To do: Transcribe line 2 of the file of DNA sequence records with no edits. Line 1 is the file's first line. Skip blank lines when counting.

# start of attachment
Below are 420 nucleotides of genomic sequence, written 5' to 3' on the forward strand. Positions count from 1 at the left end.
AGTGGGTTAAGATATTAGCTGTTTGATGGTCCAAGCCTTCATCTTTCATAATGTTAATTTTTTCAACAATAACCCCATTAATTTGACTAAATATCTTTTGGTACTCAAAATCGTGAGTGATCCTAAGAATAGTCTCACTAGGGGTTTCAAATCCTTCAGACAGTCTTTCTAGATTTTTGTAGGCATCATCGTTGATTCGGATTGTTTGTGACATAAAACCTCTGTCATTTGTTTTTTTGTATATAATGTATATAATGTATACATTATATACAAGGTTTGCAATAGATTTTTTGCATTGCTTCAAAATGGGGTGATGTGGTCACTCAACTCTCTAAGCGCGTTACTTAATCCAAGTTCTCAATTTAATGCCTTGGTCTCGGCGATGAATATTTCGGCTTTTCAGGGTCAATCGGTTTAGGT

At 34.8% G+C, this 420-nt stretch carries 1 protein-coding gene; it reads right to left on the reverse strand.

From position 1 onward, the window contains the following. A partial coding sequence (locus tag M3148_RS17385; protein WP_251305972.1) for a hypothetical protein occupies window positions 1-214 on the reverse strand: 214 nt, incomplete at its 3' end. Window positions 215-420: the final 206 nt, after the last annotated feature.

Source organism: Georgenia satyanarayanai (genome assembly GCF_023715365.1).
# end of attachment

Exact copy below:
AGTGGGTTAAGATATTAGCTGTTTGATGGTCCAAGCCTTCATCTTTCATAATGTTAATTTTTTCAACAATAACCCCATTAATTTGACTAAATATCTTTTGGTACTCAAAATCGTGAGTGATCCTAAGAATAGTCTCACTAGGGGTTTCAAATCCTTCAGACAGTCTTTCTAGATTTTTGTAGGCATCATCGTTGATTCGGATTGTTTGTGACATAAAACCTCTGTCATTTGTTTTTTTGTATATAATGTATATAATGTATACATTATATACAAGGTTTGCAATAGATTTTTTGCATTGCTTCAAAATGGGGTGATGTGGTCACTCAACTCTCTAAGCGCGTTACTTAATCCAAGTTCTCAATTTAATGCCTTGGTCTCGGCGATGAATATTTCGGCTTTTCAGGGTCAATCGGTTTAGGT